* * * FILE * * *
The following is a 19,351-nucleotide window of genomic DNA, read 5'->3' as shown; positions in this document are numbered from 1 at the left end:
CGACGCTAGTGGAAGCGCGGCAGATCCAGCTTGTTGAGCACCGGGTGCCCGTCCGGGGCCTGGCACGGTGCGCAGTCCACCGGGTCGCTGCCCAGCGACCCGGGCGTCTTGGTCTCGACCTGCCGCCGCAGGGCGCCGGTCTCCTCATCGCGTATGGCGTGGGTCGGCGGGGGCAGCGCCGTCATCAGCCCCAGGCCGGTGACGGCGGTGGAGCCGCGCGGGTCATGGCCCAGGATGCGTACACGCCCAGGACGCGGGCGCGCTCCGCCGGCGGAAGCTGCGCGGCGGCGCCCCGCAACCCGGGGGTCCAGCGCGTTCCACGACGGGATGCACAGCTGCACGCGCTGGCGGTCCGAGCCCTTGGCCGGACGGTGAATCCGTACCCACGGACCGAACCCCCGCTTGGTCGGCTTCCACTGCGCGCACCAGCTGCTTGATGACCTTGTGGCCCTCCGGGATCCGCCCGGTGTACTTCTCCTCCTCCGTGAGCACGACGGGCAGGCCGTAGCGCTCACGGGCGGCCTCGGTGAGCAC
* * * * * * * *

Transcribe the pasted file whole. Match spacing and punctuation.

The following is a 19,351-nucleotide window of genomic DNA, read 5'->3' as shown; positions in this document are numbered from 1 at the left end:
CGACGCTAGTGGAAGCGCGGCAGATCCAGCTTGTTGAGCACCGGGTGCCCGTCCGGGGCCTGGCACGGTGCGCAGTCCACCGGGTCGCTGCCCAGCGACCCGGGCGTCTTGGTCTCGACCTGCCGCCGCAGGGCGCCGGTCTCCTCATCGCGTATGGCGTGGGTCGGCGGGGGCAGCGCCGTCATCAGCCCCAGGCCGGTGACGGCGGTGGAGCCGCGCGGGTCATGGCCCAGGATGCGTACACGCCCAGGACGCGGGCGCGCTCCGCCGGCGGAAGCTGCGCGGCGGCGCCCCGCAACCCGGGGGTCCAGCGCGTTCCACGACGGGATGCACAGCTGCACGCGCTGGCGGTCCGAGCCCTTGGCCGGACGGTGAATCCGTACCCACGGACCGAACCCCCGCTTGGTCGGCTTCCACTGCGCGCACCAGCTGCTTGATGACCTTGTGGCCCTCCGGGATCCGCCCGGTGTACTTCTCCTCCTCCGTGAGCACGACGGGCAGGCCGTAGCGCTCACGGGCGGCCTCGGTGAGCAC